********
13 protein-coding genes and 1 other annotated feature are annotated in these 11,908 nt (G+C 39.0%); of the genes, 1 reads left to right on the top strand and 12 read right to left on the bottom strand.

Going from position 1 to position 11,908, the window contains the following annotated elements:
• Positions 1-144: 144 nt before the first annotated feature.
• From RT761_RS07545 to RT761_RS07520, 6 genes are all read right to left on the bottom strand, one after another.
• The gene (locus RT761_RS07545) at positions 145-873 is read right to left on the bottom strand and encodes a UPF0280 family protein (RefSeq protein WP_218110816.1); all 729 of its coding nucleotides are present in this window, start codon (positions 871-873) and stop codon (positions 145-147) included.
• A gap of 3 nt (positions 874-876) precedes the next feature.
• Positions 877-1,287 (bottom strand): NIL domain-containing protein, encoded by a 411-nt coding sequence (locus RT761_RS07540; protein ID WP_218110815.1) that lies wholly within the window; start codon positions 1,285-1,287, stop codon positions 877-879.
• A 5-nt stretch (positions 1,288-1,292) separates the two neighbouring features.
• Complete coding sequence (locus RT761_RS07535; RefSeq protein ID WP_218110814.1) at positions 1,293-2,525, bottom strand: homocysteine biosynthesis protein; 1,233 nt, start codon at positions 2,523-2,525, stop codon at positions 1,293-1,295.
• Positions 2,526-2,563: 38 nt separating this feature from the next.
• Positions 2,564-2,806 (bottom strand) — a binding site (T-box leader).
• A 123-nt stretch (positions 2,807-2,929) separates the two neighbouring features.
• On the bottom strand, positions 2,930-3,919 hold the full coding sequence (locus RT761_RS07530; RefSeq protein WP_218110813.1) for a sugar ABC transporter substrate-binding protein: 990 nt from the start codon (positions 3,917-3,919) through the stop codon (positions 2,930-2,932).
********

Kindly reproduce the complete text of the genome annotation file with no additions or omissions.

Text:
13 protein-coding genes and 1 other annotated feature are annotated in these 11,908 nt (G+C 39.0%); of the genes, 1 reads left to right on the top strand and 12 read right to left on the bottom strand.

Going from position 1 to position 11,908, the window contains the following annotated elements:
• Positions 1-144: 144 nt before the first annotated feature.
• From RT761_RS07545 to RT761_RS07520, 6 genes are all read right to left on the bottom strand, one after another.
• The gene (locus RT761_RS07545) at positions 145-873 is read right to left on the bottom strand and encodes a UPF0280 family protein (RefSeq protein WP_218110816.1); all 729 of its coding nucleotides are present in this window, start codon (positions 871-873) and stop codon (positions 145-147) included.
• A gap of 3 nt (positions 874-876) precedes the next feature.
• Positions 877-1,287 (bottom strand): NIL domain-containing protein, encoded by a 411-nt coding sequence (locus RT761_RS07540; protein ID WP_218110815.1) that lies wholly within the window; start codon positions 1,285-1,287, stop codon positions 877-879.
• A 5-nt stretch (positions 1,288-1,292) separates the two neighbouring features.
• Complete coding sequence (locus RT761_RS07535; RefSeq protein ID WP_218110814.1) at positions 1,293-2,525, bottom strand: homocysteine biosynthesis protein; 1,233 nt, start codon at positions 2,523-2,525, stop codon at positions 1,293-1,295.
• Positions 2,526-2,563: 38 nt separating this feature from the next.
• Positions 2,564-2,806 (bottom strand) — a binding site (T-box leader).
• A 123-nt stretch (positions 2,807-2,929) separates the two neighbouring features.
• On the bottom strand, positions 2,930-3,919 hold the full coding sequence (locus RT761_RS07530; RefSeq protein WP_218110813.1) for a sugar ABC transporter substrate-binding protein: 990 nt from the start codon (positions 3,917-3,919) through the stop codon (positions 2,930-2,932).